Monday, 29 May 2023

Celebrity Jukebox #90: Martin Amis

Back in my 20s, when I had an abundance of free time and the world still made a vague sort of sense, I read (on average) a book a week. As well as the Stephen Kings and Dean Koontzs of my teenage years, I delved further into proper literary fiction, read the weekly book reviews in the paper, and sampled the cream of contemporary novelists. Some struck a particular chord and became longtime favourites - the late Iain Banks was top of that list - while others, like Julian Barnes, produced one or two books I thought were excellent... but others that left me cold. Martin Amis was firmly in the latter camp.

The son of respected satirist, Kingsley Amis, Martin was often described as the enfant terrible of the literary scene in the 80s and 90s. He posed for photos like the one above, clearly trying to cultivate a Bowie-esque mystique, and wrote books that mocked the worst excesses of capitalist society and the common man. There's no denying his talent as a writer, but his books were often a hard read, full of what one critic described as "the new unpleasantness". Only his light-hearted 1973 debut, The Rachel Papers, and Times Arrow, the story of a Nazi doctor told in Benjamin Button-style reverse narrative, stick in my mind as books I'd want to read again... but increasingly these days, I have less time for literary fiction that stretches my brain and just go looking for a good yarn to relax in. What would Martin Amis say to that?

"No one wants to read a difficult literary novel or deal with a prose style which reminds them how thick they are. There's a push towards egalitarianism, making writing more chummy and interactive, instead of a higher voice, and that's what I go to literature for."

I'm rather happy being a thicko, Martin. Here are some songs which mention your name... starting with one that place both you and your dad into a catalogue of literary greats... with a cough and a burp.

And lying alone, I've read 'Success' by Martin Amis
And 'The Rules of Attraction' by Bret Easton Ellis

It appears my old pal Momus read many of the same books as me in the 90s...

Next up, a satirical take on Mr. Amis from Glaswegian art rockers (they're a band, not a person) called...

The Spanish Amanda were a North London indie band who came together in the late 90s, and produced some fine records like this future Celeb Jukebox entry...

Their back catalogue is available as "Name Your Price" downloads in bandcamp, should you be interested. But what's this got to do with Martin Amis, you ask? Well, The Spanish Armada now go under the name The Chickpea Darlings, and here they are with a song about the year I turned 16... except, they claim, "It's not really about 1988. It's about now."

Another Martin Amis moment
An itch that someone’s got to scratch
Pouring petrol on your neighbours
Praying someone’s got a match
Sometimes it taps you on shoulder
Sometimes smacks you in the face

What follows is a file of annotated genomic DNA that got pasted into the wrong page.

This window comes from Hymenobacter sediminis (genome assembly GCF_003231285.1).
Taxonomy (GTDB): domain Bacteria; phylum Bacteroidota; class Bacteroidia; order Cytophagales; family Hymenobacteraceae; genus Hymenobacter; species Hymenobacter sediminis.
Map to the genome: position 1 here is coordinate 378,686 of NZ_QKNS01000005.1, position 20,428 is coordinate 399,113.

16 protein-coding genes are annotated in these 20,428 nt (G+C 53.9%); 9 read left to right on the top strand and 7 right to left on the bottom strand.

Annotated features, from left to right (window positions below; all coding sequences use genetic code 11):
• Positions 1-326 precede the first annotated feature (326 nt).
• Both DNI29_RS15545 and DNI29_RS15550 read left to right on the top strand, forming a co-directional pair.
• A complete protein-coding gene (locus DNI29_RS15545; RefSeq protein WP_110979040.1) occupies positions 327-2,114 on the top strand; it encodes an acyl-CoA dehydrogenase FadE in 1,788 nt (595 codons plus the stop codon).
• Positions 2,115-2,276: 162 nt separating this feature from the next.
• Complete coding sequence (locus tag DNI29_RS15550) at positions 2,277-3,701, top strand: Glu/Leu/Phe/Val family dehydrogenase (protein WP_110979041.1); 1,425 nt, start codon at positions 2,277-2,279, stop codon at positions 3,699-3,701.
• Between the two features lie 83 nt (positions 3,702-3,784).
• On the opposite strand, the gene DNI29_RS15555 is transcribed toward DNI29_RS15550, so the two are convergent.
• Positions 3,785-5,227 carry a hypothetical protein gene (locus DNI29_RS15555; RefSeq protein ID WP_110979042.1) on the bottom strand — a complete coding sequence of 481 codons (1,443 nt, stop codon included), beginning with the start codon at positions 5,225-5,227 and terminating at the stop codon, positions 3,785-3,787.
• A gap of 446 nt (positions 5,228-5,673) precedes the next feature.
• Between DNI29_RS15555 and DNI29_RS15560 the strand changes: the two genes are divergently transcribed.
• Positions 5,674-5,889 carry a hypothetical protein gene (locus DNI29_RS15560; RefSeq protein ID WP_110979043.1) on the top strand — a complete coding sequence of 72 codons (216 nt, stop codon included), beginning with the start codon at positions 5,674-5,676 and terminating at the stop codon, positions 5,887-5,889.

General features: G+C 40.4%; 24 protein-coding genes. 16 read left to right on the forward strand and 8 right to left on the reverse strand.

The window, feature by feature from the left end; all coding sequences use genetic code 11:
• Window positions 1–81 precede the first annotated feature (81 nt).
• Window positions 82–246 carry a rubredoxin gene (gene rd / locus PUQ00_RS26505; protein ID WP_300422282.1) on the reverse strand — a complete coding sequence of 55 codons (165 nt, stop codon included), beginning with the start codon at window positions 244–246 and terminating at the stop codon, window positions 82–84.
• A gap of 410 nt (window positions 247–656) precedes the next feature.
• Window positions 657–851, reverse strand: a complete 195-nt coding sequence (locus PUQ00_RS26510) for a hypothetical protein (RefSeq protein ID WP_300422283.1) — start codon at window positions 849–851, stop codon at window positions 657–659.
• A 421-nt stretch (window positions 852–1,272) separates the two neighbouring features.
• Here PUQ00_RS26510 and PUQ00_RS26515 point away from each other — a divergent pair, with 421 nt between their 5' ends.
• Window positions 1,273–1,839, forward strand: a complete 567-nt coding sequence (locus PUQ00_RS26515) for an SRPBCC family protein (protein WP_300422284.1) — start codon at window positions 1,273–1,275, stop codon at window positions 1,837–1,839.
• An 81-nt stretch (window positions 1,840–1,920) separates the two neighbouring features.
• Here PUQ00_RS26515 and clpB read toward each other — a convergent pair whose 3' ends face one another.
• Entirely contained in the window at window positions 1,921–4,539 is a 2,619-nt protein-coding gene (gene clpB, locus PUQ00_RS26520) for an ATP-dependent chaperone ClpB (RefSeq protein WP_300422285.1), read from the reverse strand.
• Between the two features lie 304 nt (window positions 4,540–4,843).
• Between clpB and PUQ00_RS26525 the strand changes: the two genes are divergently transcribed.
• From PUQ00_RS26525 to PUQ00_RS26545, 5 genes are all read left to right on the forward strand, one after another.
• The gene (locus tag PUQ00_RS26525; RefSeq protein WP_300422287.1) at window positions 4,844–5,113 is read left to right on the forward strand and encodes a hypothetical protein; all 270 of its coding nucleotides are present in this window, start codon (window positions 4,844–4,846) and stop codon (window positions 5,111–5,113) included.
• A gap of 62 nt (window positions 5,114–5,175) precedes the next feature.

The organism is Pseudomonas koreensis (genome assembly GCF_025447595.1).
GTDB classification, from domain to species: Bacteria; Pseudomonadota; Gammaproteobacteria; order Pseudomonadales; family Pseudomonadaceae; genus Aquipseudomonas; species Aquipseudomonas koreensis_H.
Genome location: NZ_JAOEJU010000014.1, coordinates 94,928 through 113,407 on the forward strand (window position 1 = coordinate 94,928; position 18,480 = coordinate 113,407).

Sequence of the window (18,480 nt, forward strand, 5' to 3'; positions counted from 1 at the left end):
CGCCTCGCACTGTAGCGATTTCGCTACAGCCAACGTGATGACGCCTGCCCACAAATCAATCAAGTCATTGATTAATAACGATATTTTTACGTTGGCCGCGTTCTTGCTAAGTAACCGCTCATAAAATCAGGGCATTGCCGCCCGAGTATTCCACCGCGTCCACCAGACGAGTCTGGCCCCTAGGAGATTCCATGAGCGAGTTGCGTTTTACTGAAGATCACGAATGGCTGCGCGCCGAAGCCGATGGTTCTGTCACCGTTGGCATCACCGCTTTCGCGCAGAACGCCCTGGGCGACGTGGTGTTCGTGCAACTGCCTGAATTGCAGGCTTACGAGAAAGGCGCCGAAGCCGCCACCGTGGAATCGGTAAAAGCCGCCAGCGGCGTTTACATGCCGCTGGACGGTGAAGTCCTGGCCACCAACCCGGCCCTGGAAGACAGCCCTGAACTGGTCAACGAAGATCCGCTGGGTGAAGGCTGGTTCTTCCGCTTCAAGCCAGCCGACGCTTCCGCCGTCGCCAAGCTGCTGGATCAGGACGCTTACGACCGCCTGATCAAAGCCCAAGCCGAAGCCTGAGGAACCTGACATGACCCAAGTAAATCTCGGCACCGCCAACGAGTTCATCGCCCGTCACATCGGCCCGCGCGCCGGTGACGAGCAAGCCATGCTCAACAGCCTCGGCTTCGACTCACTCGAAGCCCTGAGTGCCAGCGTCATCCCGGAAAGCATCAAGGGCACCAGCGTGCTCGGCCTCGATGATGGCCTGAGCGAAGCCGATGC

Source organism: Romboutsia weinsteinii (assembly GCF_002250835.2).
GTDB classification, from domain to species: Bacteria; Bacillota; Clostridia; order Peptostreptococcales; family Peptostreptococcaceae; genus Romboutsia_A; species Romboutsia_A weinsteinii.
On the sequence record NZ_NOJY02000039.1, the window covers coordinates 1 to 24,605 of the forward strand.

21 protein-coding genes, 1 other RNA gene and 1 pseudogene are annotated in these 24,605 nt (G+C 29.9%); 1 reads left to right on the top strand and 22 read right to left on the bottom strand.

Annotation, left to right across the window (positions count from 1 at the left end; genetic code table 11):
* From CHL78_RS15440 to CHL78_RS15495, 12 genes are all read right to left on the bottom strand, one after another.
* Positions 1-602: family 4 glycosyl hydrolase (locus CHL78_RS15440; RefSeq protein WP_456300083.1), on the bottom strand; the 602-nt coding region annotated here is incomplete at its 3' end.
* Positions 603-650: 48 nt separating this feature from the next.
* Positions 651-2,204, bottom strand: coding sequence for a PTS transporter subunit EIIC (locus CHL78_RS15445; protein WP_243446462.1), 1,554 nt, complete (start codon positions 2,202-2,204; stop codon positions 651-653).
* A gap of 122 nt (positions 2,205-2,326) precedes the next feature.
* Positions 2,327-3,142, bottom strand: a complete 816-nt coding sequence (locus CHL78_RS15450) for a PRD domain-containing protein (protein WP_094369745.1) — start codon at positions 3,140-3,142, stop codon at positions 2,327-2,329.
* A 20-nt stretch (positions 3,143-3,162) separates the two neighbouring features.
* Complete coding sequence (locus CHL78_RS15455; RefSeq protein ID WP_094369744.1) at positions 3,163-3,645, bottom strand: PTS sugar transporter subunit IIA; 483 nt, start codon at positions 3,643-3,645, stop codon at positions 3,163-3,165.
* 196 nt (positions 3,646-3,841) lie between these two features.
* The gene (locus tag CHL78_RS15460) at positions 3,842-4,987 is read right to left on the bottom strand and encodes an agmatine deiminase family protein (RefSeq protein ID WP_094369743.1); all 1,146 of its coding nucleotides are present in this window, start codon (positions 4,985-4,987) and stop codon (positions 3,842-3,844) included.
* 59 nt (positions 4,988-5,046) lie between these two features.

Feel its hot breath on your neck
It’s nineteen eighty-eight

From London to Chicago, and another band that's been in the go since the 90s, led by one Graham Smith... with today's most obvious rhymes.

Now I may not be as famous as Martin Amis
But if the shit is good, then who gives a fuck what my name is?

We end with the title track of an album that was heavily influenced by Martin Amis, particularly his 1989 novel London Fields. If you've never read one of his books, this song tells you everything you need to know... whether you like it or not.


  1. Great post, Rol. I'm with you on Iain Banks and Julian Barnes, although I found the latter a bit hit-and-miss. When the obits for Martin Amis emerged, I realised that I've not read a single book of his (or dad, Kingsley, for that matter). Given my snail-like pace of reading these days - or more accurately, finding time for reading books - there's a long list already that I may never complete.

    On a much brighter note, posting Momus alone has made my day but I really enjoyed all of today's selections. Thanks!

    1. My own reading pace has similarly slowed, K. I just hold onto my old books for my retirement years...

  2. Was London Fields the one with a guy who played darts? If so I've read it.

  3. Now then, now then... it's Huw From The Spanish Amanda, here... hello, there... hello, hello... partly in eagle-eyed proof-reading mode (aaah, HOW often do we get called The Spanish Armada..? "It's really a lot, Huw," is the answer, alas...), partly to say a delighted "Well, cheers to you..!!" for pointing people towards the SpanAm back catalogue, and partly to note that our first self-released thing, pre-Amanda, was even more Amis-y... since back then, we named ourselves London Fields after... well, you know. That bit's obvious. I put some of the London Fields stuff on Bandcamp a few years ago - as always, free to download (because We're Only In It For The Art) - hereaboots, I believe:
    We were clearly very enamoured of our drum machine, at the time... but it was the 90's, and We Knew No Better. Mmmmmm. All best, anyway... Huw From The Spanish Amanda xxxxx

    1. Thank you, Huw, and apologies that my aging eyes couldn't read your band name correctly. I will correct. Will also check out more of your output having enjoyed the Spanish AMANDA material I've heard so far. It's top of my list as soon as I finish the new record by Bruce Springclean. Thanks for dropping by.


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